Over at SRC, Emily’s post Choosing Happiness really fired up my dendrites. Rather than leave a post sized comment, I thought I’d continue the discussion over here, because I think it’s an important one.
That hasn’t always been my answer. At times in my life I thought that there were just “happy people” (and conversely unhappy people) or that “the only reason to be happy is if you have something to be happy about” (cause and effect) Those two little gems walked me down the path of feeling like a real Jane Eyre trudging through my days. If I was sad or upset I was out of the running for being a “happy person.” And the happy somethings always seemed to happen less often than the unhappy somethings (especially in my drama-rama 20’s) It got so bad that when good things happen I would emotionally “brace” for the bad thing that had to be coming immediately after.
These days I have no problem acknowledging that happiness is a choice. It’s the most important choice to make every single day and in every moment I can, regardless of what life brings.
I’ll spare you the nitty gritty of what it took get to this point. It came down to the simple fact that I just WANTED to be a happier person, much more than I was willing to live life according to the status quo. There is a quote often attributed to Anais Nin (turns out nobody knows exactly where it comes from) but it fits my own transition ideally:
“And the day came when the risk to remain tight in a bud was more painful than the risk it took to blossom”
It’s takes a concerted, conscious effort to be happy; gratitude, joy and pleasure don’t come from being happy, rather the opposite is true. The search to express gratitude whenever possible, find joy in any moment and take pleasure in life is the road to my happiness.
It’s not about skipping around pretending that everything is all roses. And I’m not one of those “everything happens for a reason” kind of people, either. Awful, yucky, painful, violent, uncomfortable things happen every day. I don’t believe that it’s MEANT to happen (not even on the days I wish for ‘Instant Karma’ to strike the BMW that cut me off in an intersection) I certainly wouldn’t expect that someone suffering be immediately able to slap on a smile and declare the world ok. But I would argue that the ability to forgive, overcome and get back on track to happy is essential to our survival. I gotta give that Pollyanna credit for being a tough little chica when the chips went down.
Our choices make us who we are (don’t even get me started on quantum theory and the multiverse) We may not be able to control the things that happen to us, but we can control how we respond to them. Choosing to be happy in the face of life’s challenges is sometimes the hardest work I do any given day. But for me, it is work worth doing.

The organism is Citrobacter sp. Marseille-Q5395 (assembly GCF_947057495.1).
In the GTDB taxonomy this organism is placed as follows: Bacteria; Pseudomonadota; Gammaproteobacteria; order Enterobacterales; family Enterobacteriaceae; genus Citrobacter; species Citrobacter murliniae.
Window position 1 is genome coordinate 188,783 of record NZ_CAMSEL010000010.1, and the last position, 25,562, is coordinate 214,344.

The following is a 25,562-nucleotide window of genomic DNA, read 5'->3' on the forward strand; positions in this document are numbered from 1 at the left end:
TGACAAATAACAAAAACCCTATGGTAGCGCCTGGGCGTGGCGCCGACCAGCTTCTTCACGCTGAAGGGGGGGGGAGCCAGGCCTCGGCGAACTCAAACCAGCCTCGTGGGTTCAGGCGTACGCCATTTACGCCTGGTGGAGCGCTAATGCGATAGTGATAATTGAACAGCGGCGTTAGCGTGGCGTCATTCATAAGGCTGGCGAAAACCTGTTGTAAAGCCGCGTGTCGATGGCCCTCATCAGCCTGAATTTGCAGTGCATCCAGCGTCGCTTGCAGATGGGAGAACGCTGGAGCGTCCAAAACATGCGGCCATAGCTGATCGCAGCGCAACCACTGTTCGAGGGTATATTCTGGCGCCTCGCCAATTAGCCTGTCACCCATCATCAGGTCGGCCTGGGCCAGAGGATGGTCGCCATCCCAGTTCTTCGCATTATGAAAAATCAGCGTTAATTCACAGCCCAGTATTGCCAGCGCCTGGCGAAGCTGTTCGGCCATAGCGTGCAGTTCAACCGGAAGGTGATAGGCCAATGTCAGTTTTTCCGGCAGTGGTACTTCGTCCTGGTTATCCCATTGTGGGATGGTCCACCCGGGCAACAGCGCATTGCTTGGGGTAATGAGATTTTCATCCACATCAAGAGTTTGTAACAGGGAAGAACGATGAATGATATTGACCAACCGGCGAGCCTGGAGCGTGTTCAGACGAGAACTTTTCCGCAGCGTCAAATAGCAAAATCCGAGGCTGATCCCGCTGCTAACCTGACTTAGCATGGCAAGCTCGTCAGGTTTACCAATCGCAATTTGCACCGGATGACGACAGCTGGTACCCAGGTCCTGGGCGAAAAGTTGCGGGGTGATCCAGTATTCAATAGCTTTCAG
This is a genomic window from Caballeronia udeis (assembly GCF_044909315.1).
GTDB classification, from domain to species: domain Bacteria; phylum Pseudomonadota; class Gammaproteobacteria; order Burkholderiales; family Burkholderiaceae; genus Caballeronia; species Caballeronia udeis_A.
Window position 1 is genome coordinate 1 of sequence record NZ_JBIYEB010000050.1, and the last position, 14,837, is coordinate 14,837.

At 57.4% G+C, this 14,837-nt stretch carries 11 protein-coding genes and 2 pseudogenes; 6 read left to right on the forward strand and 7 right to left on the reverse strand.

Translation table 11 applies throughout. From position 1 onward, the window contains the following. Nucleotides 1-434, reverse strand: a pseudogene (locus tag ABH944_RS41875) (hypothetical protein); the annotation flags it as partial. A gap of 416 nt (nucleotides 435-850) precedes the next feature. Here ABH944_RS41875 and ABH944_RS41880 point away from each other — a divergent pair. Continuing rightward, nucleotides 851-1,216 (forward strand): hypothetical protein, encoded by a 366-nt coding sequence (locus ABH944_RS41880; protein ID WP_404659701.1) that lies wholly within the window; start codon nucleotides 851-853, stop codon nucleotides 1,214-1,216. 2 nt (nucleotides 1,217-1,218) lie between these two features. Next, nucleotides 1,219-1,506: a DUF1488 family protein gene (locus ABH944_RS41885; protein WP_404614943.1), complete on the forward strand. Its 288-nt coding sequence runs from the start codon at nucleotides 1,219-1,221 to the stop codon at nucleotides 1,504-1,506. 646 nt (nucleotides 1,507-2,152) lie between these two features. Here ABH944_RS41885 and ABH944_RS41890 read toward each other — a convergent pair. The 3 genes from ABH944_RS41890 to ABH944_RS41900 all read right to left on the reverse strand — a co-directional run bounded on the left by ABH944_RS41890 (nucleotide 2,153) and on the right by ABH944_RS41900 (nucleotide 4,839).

TBH, I don’t think there is a one size fits all to getting your happy on. Sometimes it’s taking pleasure in the little things, or giving to others, or finding ways to dance and laugh in spite of pain or being grateful for something. Maybe it’s a combination of them. For me it helped to learn to look at things differently and to reserve judgement on the overall impact of an event until I could get perspective. Sometimes you have to be pretty far away from the cloud to see the silver lining.
I’ve blogged about this old proverb before, but it’s worth mentioning again here because it gets at the way changing my the way I thought made happiness a choice, rather than a coin toss. In the event that you are not a link-clicker, allow me to summarize.
A farmer encounters a series of events stemming from the escape of his horse – you know me, love a good horse story – and after each a neighbor comes over to commiserate or celebrate based on his own interpretation of whatever’s transpired that day. But the farmer just shrugs it off saying “good luck, bad luck, who’s to say?” (or “who knows” in other versions) because each event has an outcome that would be largely unanticipated if the judge went by simple binaries of “good” and “bad.”
(FYI, Similar stories have appeared in a multitude of cultures, in case you were curious)
Sure enough, some of the most interesting opportunities have come out of the most annoying, frustrating or ridiculous challenges. Of course, I don’t often appreciate them as such without a little distance – there’s a reason we have a cliche about the acuity of hindsight.
What makes you happy? How do you find, create or restore happiness to your day when challenges arise?